Following some recent tough economic times, Brazil has come to be seen as a high-risk market for investors.
In 2015, Foreign Direct Investment (FDI) in Brazil declined rapidly. In fact, between May and June 2015, FDI fell by over one billion dollars Why are investors seemingly turning their backs on Brazil? The downturn seems be the result of investor caution over infrastructural instability: Brazil’s legislative framework doesn’t reassure investors and a series of political scandals coupled with a troubled oil and gas industry has made investors wary.
According to the UK government, the risks associated with investment in Brazil were outlined as:
- Economic recession in 2015
- Unpopular government due to austerity cuts, political scandal, bribery and corruption
- Economic and social inequalities
- Threat of terrorism
- High crime rate (street crime eg muggings) and also serious organised crime
- Intellectual property rights are restricted to the country of origin
These are all contributing factors to the lack of investment and they are likely to take time to resolve. Does this mean that Brazil will be closed to risk-averse investors for the foreseeable future?
The opportunities in Brazil that may mark a turnaround
Despite the obvious risks, the UK Trade and Investment (UKTI) has identified Brazil as a high-growth market GDP growth is expected to achieve 7% in the Brazilian markets this year – that’s an alluring perspective for any investor. So should investors be considering Brazil?
Generally speaking, the Brazilian services industries – mainly financial, airport and business – offer the best prospect of a return. The retail and consumer goods market is also a potential area for investment.
The Latin American Private Equity and Venture Capital Association recently reported that a US-based venture capital firm has set up a fund with a $2bn target aimed at financing expansion and buyouts in Brazil, Mexico and Argentina. The fund targets areas where high growth is expected. This is certainly an interesting development for any investor keeping an ear to the ground.
Other opportunities to keep an eye on
Since 2014, the Brazilian real has fallen 40% against the dollar. The Brazilian government has increased its commitment to agriculture as a result and so this is a good prospect. Legislation was introduced in 2014 to encourage foreign investment in Brazilian farmland and Brazil quickly became the world’s second-largest importer of beef following an agreement with the US.
Less than 15% of Brazil’s population in the age category 16-24 is in secondary education. The swiftly-growing Brazilian middle class wants to find more opportunities for its children and the Brazilian government is actively encouraging investment in the educational sector in response to this new demand.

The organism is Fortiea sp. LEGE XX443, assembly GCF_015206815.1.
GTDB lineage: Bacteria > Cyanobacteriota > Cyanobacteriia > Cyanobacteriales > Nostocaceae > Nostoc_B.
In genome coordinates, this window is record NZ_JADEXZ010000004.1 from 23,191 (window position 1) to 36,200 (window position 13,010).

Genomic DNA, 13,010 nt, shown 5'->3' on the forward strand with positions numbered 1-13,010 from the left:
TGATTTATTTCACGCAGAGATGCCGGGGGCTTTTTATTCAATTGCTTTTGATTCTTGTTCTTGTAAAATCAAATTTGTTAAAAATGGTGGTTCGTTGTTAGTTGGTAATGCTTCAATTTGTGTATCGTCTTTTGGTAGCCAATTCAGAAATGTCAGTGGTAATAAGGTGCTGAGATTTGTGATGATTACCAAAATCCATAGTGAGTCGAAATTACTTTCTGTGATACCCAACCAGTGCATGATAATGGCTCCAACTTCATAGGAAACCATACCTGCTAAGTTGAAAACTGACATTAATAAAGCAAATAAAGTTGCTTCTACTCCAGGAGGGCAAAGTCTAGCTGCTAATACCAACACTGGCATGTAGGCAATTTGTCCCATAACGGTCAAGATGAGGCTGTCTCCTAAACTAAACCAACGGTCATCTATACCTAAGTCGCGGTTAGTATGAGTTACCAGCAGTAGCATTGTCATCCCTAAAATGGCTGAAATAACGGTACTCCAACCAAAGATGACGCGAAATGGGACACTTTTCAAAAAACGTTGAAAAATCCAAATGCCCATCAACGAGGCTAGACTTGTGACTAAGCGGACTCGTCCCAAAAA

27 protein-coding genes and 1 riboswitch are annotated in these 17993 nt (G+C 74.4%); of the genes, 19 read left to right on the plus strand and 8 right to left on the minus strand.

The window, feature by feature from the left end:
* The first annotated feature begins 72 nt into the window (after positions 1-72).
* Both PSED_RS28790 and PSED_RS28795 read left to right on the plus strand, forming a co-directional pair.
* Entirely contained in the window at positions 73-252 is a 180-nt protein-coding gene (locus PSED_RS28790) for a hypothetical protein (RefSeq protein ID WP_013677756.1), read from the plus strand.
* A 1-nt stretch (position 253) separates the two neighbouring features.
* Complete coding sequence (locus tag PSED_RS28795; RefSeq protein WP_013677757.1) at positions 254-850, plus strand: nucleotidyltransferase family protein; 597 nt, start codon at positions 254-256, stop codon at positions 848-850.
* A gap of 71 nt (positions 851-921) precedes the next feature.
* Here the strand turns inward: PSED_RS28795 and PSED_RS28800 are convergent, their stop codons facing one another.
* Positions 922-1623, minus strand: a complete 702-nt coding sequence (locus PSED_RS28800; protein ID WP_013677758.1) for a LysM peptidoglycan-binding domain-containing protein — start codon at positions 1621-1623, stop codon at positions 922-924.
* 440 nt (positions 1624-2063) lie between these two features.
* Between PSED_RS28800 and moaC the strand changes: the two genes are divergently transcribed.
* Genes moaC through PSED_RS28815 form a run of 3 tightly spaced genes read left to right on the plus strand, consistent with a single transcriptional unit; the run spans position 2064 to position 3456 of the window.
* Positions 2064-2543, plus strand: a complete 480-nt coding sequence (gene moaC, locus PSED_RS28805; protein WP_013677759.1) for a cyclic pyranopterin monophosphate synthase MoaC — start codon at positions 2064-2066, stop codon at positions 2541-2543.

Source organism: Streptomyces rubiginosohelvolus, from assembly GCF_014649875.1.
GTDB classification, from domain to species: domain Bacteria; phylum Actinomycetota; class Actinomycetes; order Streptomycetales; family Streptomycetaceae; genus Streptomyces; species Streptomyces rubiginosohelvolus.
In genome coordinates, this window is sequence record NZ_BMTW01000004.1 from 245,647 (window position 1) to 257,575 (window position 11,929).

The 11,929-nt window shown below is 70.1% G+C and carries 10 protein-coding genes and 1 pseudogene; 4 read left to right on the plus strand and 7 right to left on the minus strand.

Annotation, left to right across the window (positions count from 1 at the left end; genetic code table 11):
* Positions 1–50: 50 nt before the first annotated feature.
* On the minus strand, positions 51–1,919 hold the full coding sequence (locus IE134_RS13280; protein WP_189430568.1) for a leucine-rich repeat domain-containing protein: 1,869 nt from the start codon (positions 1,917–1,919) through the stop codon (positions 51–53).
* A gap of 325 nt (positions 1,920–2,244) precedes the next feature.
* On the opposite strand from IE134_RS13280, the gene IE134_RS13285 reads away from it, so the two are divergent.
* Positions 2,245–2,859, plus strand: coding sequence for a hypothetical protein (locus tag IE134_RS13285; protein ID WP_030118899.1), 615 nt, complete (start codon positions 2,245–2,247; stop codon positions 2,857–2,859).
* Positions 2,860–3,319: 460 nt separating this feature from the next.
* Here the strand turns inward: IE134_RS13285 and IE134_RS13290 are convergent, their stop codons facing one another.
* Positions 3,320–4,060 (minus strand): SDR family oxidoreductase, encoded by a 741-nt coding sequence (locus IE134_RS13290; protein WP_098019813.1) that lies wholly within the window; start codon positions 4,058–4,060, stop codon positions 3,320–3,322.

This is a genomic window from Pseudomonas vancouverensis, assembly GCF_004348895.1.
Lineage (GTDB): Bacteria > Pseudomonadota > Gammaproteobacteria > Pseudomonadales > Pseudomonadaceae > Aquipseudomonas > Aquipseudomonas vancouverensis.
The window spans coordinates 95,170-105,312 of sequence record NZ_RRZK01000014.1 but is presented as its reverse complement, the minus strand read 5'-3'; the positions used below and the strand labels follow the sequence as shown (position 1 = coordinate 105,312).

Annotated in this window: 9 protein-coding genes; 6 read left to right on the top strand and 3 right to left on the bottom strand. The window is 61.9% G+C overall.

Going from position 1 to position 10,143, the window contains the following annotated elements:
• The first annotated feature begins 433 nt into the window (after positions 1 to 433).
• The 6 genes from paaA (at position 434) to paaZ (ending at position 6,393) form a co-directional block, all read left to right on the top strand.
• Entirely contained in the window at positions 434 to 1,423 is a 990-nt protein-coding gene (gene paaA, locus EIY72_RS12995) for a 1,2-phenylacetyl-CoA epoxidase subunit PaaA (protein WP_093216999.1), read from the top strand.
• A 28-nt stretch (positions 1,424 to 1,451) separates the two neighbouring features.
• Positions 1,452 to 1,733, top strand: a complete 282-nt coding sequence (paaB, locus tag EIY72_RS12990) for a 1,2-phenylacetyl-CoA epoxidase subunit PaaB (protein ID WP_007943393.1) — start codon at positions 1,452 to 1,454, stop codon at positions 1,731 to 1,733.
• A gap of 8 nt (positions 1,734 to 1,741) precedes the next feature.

It is claimed, by 2035, Brazil could theoretically be contributing 30% of the world’s oil supply. That oil hasn’t gone anywhere and is simply waiting to be tapped. Royal Dutch Company plans to send the majority of a $5bn dollar investment to Brazil following its acquisition of the British oil group BG Energy.
With the large-scale investments of capital by foreign firms, Brazil seems ripe with untapped potential for the investor searching for a good opportunity. There are other possibilities, too, for businesses to expand in Brazil.
Opportunities for business expansion in Brazil
For businesses looking to open a branch in Brazil, there are various administrative hurdles. The better option may be to arrange a joint venture with a Brazilian operation or to simply start with a simple eCommerce venture to test the waters. This allows you as a business to tap into the Brazilian middle class and gauge the value of that newfound spending power without the risks of setting up a physical site in an unfamiliar location.
For a start, the recent World Cup and the upcoming Olympic games could be worth billions to Brazil. With 40 million Brazilians recently out of poverty, the Brazilian middle class is higher than ever before. And as a developing nation, Brazil has a lot of potential – the natural resources, young population and a growth in manufacturing means that more Brazilians are getting wealthier and therefore have greater spending power than ever before. Lastly, it’s a country of significant size and population, offering a sizeable market to businesses and investors.
Foreign businesses looking at expanding to Brazil can also protect themselves by using local expertise to act as their agent. Local distributors are better protected by Brazilian legislation and they will have a much better understanding of the local markets. A local expert will also have great contacts and there is case law protecting you as a business owner in the event that you need to terminate the agreement.
What’s the verdict?
Brazil is still a risk, despite the burgeoning middle class, investment of capital and pledges by the Brazilian government. It’s also a tricky bureaucratic environment to operate in, with a lot of cumbersome legislation and tax rules to work within. That’s why it’s the perfect time for commerce professionals to dominate the Brazilian market without needing to negotiate the notoriously tricky arrangements for setting up a physical presence for your business in Brazil.